This article is part of a series on the marriage debate. The first part can be found here.
In devising strategy, it is crucial to look unflinchingly at the world as it really is, not just as you would like it to be. In this case, the reality that needs to be faced is that traditionalists, over the past two decades, have lost an important battle.
To avoid repeating past mistakes, they must understand why they lost. To do that they must remember something Napoleon once said, that battles are often decided before they are even fought. By this he meant that a key factor in victory is the terrain. If all things are equal, the general with the keenest eye for the battlefield landscape will prevail. At Gettysburg, Meade chose good ground and Lee chose bad ground. When the proponents of gay marriage came up with their political strategy in the late 1980’s, they chose good ground. In other words, the traditionalists lost the Battle for Gay Marriage because they were forced to fight uphill.
To turn things around they need to quit launching Pickett’s charges against entrenched positions and, instead, find good ground. In specific terms this means: forget the gay marriage debate and face the fact that gay marriage is here… at least for the time being. Learn the lessons of the gay marriage battle and reframe the terms of the marriage debate in ways that favour traditional marriage.
My first clue to what this reframe might look like came about around 5 years ago after a gay marriage proposition in Oregon (I believe it was Oregon) was defeated in a referendum. Venting their anger after their loss, some gay rights activists proclaimed that perhaps all heterosexual marriages should be annulled after five years if the couple fails to produce children. While this was clearly an attack on traditional marriage, I thought: hmmm. It is an interesting proposition, clearly meant to turn the pro-traditional marriage argument - that heterosexual marriage is important because it produces children - against itself: if a heterosexual couple doesn’t reproduce, why should the state provide legally support their marriage?
While perhaps too radical, I think they are inadvertently on to something. From now on, traditional marriage supporters should advocate that all government marriage benefits should flow towards married couples with children, and that this cornucopia should be paid for by subtracting such benefits from childless couples.
This approach has a number of advantages:
First, it is an easy position to intellectually justify in secular terms. The production and raising of children is, in the language of economics, an external good, but one that is privately undertaken and funded. It has been estimated that it costs $250K to raise one child from birth to age 18. As the future of our society will one day be in the hands of this cohort, everybody benefits when these responsible adults enter the workforce. Even the childless gay activist benefits from fecund heterosexual families, such as when he is in the retirement home being tended by the grown-up children of these families.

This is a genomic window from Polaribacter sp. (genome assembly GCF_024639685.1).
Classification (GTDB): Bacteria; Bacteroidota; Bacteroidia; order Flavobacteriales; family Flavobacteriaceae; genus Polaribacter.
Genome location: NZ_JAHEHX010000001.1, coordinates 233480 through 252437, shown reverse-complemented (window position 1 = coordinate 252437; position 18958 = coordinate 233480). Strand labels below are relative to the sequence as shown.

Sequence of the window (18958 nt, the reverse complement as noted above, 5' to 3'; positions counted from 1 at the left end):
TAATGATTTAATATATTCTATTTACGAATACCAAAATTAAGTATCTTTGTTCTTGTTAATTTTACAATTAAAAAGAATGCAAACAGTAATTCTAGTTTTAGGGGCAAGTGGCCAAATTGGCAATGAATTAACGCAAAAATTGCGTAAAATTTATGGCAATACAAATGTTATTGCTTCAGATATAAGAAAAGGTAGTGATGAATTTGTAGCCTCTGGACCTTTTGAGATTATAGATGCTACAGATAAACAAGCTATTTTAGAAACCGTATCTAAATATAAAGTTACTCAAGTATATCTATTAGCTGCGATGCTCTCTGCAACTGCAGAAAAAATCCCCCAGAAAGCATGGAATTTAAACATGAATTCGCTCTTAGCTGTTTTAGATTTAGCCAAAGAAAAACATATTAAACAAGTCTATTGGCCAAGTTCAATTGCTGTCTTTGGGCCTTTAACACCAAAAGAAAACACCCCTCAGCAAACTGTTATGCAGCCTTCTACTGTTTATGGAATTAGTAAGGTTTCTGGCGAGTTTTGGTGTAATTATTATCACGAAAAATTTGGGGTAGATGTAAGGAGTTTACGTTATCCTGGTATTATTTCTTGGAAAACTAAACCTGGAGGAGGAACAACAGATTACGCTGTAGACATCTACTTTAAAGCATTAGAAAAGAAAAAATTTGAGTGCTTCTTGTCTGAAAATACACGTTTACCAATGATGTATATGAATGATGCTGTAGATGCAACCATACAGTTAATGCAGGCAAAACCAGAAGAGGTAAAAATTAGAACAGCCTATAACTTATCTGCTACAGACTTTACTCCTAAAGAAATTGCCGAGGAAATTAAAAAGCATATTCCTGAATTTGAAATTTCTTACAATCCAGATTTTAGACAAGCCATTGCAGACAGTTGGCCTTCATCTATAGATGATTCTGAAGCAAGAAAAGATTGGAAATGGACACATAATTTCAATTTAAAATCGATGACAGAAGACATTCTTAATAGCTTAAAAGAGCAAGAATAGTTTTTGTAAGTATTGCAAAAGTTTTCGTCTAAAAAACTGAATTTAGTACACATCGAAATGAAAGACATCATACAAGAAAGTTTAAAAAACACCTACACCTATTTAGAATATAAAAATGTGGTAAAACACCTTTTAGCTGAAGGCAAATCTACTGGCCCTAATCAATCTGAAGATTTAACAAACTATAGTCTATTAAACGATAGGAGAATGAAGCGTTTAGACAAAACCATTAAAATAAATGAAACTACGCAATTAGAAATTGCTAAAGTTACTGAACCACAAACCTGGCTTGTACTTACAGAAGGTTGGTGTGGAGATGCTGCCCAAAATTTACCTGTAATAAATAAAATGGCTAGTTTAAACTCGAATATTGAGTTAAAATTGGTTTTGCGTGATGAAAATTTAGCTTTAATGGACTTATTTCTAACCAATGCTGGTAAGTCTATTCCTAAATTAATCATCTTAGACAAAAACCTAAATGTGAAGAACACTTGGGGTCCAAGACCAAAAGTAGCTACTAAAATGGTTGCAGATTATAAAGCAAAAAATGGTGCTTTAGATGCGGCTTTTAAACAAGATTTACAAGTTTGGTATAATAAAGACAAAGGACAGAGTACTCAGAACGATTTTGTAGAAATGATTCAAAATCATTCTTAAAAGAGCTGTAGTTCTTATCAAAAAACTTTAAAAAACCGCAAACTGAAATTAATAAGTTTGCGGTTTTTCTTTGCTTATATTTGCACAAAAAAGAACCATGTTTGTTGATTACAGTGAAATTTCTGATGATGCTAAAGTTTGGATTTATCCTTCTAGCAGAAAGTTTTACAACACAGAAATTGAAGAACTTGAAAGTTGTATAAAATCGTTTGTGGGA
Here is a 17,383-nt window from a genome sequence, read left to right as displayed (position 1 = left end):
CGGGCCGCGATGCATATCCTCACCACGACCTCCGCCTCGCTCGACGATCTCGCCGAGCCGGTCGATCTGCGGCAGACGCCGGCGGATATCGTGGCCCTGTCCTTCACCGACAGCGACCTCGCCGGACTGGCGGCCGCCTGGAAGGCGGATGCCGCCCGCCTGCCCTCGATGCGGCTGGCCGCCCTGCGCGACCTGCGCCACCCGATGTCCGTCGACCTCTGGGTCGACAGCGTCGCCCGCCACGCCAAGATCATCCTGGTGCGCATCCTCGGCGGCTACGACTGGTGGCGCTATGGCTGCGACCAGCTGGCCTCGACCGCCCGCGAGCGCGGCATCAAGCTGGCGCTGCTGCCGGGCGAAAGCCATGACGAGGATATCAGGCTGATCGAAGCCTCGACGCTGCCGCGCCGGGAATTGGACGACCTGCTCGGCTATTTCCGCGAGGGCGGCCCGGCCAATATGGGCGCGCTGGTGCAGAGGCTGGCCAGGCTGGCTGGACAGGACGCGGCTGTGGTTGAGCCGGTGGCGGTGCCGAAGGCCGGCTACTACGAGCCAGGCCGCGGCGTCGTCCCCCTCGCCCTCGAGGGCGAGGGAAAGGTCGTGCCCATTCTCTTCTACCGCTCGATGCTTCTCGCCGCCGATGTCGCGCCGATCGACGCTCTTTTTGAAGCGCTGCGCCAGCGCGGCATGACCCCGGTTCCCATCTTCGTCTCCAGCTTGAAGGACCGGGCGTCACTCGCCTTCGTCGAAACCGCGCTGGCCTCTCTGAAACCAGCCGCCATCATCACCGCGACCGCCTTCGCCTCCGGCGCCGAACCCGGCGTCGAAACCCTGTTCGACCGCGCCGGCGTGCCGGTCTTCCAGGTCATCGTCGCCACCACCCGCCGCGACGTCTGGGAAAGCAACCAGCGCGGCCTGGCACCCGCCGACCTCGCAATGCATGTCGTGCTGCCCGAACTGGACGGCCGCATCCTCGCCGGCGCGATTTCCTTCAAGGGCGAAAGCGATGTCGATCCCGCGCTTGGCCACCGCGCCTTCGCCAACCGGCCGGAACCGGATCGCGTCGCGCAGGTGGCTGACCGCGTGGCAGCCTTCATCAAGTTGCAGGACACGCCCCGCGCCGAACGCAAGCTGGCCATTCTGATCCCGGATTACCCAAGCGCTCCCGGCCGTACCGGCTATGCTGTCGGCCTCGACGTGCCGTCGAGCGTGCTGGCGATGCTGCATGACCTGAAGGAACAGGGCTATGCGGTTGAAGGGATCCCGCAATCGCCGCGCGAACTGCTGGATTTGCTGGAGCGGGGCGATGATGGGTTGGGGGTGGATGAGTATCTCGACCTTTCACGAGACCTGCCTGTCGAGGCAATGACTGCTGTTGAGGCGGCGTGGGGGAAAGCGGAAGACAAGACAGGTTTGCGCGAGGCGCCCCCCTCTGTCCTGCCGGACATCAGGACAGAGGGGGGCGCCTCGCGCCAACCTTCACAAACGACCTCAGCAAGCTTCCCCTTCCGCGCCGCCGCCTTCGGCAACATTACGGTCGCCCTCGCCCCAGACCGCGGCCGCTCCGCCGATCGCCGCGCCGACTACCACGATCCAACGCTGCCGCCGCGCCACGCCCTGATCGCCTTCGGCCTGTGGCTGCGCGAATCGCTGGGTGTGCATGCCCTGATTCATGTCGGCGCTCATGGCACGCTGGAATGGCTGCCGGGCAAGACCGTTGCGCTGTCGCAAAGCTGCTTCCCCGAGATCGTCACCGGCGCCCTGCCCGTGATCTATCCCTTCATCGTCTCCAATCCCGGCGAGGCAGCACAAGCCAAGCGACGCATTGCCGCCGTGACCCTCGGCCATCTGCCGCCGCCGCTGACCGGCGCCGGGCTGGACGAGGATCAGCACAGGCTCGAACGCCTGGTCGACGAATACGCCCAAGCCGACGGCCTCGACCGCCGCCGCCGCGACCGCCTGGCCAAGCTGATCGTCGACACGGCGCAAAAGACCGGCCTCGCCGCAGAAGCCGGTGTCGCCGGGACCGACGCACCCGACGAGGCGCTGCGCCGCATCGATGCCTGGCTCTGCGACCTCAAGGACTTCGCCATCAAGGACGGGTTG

In parallel fashion, everybody suffers when a sociopath or a parasite has been sired. So it is in everybody’s interest that good childrearing be supported as much as possible.
This reframe has many policy implications which I will explore in future articles.
Second, it turns the anti-traditional morality argument, that “the government has no business in the bedroom” on its head. If the government has no business in the bedrooms of the nation then why should it mandate that pension funds and corporations provide benefits to spouses of employees or retirees? This made sense in an era when most women didn’t work outside the home – and when most women were busy raising children. In an era where most women work, shouldn’t it be reasonable to expect each spouse to arrange his own benefits? Unless, of course, one spouse stayed at home to raise the kids. In which case, the government does have a compelling reason to make sure that the spouse - who forgoes money and career prospects to perform one of the most important social functions (raising children) - is provided for.
And what business does the government have in regulating how assets can and cannot be dispersed in a divorce? Laws that favour one party (generally the wife) and courts that sometimes override contractual arrangements, like prenuptial agreements, only end up favouring gold-diggers. For this reason, matrimonial law should be converted into contract law as much as possible, with the exception, again, of those statutes that protect the interests of stay-at-home, child-rearing parents.
And in the latter case, shouldn’t the party in a divorce proceeding who happens to be guilty of gross irresponsibility (i.e. infidelity) be punished financially to encourage others to stay married “for the children”?
Third, by diminishing the advantages of marriage for non-childbearing couples, it removes the significance of gay marriage as a political issue and an ideological prize. Instead of defeating gay marriage, the issue simply shrivels up as the legal significance of childless marriage as a whole disappears.
With the overall decline in the total fertility rate in the developed world, perhaps a renewed focus on the production of respectable children is long overdue.